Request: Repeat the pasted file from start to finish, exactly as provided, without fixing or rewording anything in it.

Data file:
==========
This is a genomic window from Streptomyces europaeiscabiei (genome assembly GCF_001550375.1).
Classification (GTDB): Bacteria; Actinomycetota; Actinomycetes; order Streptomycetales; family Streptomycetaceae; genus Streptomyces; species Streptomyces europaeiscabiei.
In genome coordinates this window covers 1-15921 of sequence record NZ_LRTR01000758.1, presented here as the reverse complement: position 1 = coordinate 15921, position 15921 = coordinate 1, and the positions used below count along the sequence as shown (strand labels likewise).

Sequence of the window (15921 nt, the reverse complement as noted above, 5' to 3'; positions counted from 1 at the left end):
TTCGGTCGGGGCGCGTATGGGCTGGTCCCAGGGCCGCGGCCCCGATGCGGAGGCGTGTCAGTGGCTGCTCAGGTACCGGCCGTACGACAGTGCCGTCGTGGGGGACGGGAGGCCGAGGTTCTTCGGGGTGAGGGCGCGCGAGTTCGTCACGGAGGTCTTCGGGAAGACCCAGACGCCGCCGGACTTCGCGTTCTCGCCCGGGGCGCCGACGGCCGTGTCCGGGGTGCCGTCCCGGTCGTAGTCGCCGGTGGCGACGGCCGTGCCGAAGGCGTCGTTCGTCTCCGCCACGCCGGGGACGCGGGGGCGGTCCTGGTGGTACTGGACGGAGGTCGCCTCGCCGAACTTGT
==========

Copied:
This is a genomic window from Streptomyces europaeiscabiei (genome assembly GCF_001550375.1).
Classification (GTDB): Bacteria; Actinomycetota; Actinomycetes; order Streptomycetales; family Streptomycetaceae; genus Streptomyces; species Streptomyces europaeiscabiei.
In genome coordinates this window covers 1-15921 of sequence record NZ_LRTR01000758.1, presented here as the reverse complement: position 1 = coordinate 15921, position 15921 = coordinate 1, and the positions used below count along the sequence as shown (strand labels likewise).

Sequence of the window (15921 nt, the reverse complement as noted above, 5' to 3'; positions counted from 1 at the left end):
TTCGGTCGGGGCGCGTATGGGCTGGTCCCAGGGCCGCGGCCCCGATGCGGAGGCGTGTCAGTGGCTGCTCAGGTACCGGCCGTACGACAGTGCCGTCGTGGGGGACGGGAGGCCGAGGTTCTTCGGGGTGAGGGCGCGCGAGTTCGTCACGGAGGTCTTCGGGAAGACCCAGACGCCGCCGGACTTCGCGTTCTCGCCCGGGGCGCCGACGGCCGTGTCCGGGGTGCCGTCCCGGTCGTAGTCGCCGGTGGCGACGGCCGTGCCGAAGGCGTCGTTCGTCTCCGCCACGCCGGGGACGCGGGGGCGGTCCTGGTGGTACTGGACGGAGGTCGCCTCGCCGAACTTGT